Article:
Stop smoking

Smoking is an important and independent risk factor for kidney damage. It slows down blood flow to the kidneys and other important organs in the body. When combined with uncontrolled diabetes, smoking can damage your kidneys faster.

Get enough sleep

Aim for at least 8 hours of sleep per night.

Follow your doctor’s advice

It is very important to follow your doctor’s treatment plan. There are so many suggestions in the internet nowadays. Before trying out anything suggested in the internet, discuss with your doctor to ascertain if it is good for you.

Will diabetic kidney disease worsen over time?

If not managed well, kidney disease can get worse over time. Taking the right precautions will prevent any further kidney damage.

Progression of kidney disease more often result in complete shutdown of the kidneys. This is called end stage kidney failure. When your kidneys are not able to work, waste products pile up and become toxic to the body. A person with end stage kidney failure will need kidney transplant or dialysis now and then.

In conclusion

Diabetes does not have to end up with complications. Taking the right steps to manage your diabetes well will not only prevent diabetic kidney disease, but other complications as well, like eye damage, nerve damage and heart disease.

Take the right steps today to protect your kidneys for the future.


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36 thoughts on “Diabetes and the Kidneys (A must read)

  1. This is a very informative and helpful post on diabetes and kidney disease. I was not aware that diabetes can cause kidney disease and kidney failure and you have really highlighted how important it is to look after yourself through a healthy lifestyle and enough exercise. This is even more important if you have diabetes to make sure that you check and control your blood sugar levels and manage your weight.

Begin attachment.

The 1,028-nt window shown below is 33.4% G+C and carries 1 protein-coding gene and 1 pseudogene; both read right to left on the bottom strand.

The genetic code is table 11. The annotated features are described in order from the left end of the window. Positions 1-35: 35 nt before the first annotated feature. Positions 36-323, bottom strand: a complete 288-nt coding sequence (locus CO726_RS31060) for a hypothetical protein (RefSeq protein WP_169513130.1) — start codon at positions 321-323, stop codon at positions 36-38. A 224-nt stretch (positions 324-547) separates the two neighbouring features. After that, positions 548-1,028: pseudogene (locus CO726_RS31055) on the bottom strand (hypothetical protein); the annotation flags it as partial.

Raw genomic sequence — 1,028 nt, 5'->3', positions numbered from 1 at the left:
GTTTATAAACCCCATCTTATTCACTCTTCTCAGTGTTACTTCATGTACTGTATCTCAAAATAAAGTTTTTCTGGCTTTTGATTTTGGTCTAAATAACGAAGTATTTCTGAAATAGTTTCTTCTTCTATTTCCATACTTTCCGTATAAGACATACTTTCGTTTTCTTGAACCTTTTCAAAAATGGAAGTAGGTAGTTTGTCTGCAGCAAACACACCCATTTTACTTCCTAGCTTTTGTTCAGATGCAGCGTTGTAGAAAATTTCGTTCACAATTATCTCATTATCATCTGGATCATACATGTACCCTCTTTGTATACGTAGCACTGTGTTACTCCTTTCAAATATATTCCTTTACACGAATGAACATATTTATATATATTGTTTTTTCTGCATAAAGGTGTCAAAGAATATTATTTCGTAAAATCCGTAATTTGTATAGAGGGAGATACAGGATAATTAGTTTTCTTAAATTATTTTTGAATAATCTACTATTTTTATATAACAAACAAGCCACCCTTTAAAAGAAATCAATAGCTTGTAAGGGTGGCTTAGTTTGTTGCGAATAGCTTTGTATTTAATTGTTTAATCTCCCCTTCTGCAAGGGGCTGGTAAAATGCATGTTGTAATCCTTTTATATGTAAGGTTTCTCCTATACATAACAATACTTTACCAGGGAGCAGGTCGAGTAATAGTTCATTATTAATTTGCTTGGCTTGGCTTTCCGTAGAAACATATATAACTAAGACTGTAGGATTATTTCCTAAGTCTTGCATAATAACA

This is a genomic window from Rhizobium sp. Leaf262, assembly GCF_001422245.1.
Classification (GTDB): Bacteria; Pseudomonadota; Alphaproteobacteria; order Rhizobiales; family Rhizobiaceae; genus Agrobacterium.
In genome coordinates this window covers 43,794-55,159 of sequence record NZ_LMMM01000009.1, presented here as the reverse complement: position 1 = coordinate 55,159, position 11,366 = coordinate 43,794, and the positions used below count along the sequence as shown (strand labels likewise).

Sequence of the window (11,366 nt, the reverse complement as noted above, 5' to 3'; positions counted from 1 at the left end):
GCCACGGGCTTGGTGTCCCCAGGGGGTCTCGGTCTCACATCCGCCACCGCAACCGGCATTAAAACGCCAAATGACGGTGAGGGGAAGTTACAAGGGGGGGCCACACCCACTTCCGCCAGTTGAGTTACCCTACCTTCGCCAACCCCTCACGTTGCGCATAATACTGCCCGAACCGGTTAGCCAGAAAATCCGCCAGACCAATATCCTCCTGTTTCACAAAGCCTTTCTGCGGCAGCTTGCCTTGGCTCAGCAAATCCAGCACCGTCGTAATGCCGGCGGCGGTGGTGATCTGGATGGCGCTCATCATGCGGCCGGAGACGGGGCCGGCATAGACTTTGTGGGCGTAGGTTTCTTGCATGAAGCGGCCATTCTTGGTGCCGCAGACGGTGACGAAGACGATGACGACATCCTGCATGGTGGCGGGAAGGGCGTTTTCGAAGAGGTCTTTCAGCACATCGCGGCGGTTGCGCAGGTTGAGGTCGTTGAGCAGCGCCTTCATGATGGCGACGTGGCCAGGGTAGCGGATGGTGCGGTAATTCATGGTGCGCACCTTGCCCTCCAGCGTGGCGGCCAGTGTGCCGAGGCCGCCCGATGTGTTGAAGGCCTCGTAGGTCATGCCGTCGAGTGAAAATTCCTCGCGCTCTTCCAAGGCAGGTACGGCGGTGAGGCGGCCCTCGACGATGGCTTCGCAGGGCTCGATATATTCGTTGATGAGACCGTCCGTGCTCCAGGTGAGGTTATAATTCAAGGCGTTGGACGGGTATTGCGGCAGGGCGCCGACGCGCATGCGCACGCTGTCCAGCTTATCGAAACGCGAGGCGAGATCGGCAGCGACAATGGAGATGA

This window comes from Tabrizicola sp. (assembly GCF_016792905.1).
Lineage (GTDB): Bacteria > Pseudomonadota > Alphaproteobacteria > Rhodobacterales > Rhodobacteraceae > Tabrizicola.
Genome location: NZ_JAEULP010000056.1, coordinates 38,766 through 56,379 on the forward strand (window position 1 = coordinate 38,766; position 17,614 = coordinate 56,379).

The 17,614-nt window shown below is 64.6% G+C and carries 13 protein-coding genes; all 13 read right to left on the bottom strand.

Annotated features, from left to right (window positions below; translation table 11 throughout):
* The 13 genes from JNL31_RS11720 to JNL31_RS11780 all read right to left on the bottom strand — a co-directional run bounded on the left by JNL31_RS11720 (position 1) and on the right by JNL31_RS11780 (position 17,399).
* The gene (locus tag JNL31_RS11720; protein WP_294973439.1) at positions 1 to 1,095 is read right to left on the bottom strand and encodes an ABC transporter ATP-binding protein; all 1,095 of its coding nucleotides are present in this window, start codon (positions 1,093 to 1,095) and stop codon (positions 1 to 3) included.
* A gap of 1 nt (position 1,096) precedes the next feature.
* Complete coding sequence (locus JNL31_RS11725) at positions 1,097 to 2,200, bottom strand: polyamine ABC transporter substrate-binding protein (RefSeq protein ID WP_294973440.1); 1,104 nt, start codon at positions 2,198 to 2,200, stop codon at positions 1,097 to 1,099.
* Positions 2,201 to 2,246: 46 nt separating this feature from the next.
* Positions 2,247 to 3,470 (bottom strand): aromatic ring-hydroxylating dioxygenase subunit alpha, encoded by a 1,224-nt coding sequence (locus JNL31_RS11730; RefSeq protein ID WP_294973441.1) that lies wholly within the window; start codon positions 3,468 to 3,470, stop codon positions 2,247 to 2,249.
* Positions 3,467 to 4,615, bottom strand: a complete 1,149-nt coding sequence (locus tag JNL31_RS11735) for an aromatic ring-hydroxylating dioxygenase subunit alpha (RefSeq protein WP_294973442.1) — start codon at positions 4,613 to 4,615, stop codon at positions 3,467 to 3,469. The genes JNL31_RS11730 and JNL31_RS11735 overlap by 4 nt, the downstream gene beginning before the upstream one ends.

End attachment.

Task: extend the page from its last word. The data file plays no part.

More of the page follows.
1. Hello LineCowley. 

      If not managed well, diabetes does damage a person’s kidneys. And without your kidneys, quality of life becomes poor as one need to do routine dialysis.

      Prevention of such complications is the single most important gift that one with diabetes can give to themselves. Even if you are not diabetic, one needs to prevent such occurrence by choosing the right lifestyle.

      Thank you for going through the post. I am happy it was useful to you. 

  2. This is a comprehensive look at diabetes and related conditions. Based on this discussion, it would seem like the two main numbers to watch are blood sugar and blood pressure. I am interested in this discussion because I am 67, and I am trying very hard to optimize my health with my diet, meditation and exercise. My last medical check up (2 months ago) showed my results to be in the ‘normal’ range. I usually do annual check ups but I am now thinking I should probably check my numbers in other ways such as having devices that check sugar and pressure at home. I would not want to wait another 10 months to find out if something negative is going on. Thank you for this information.

    1. Hello JJ. It is great to know that you are doing everything you can to take care for your health. Visiting your doctor annually for checkups at your age even if you are well is the right thing to do.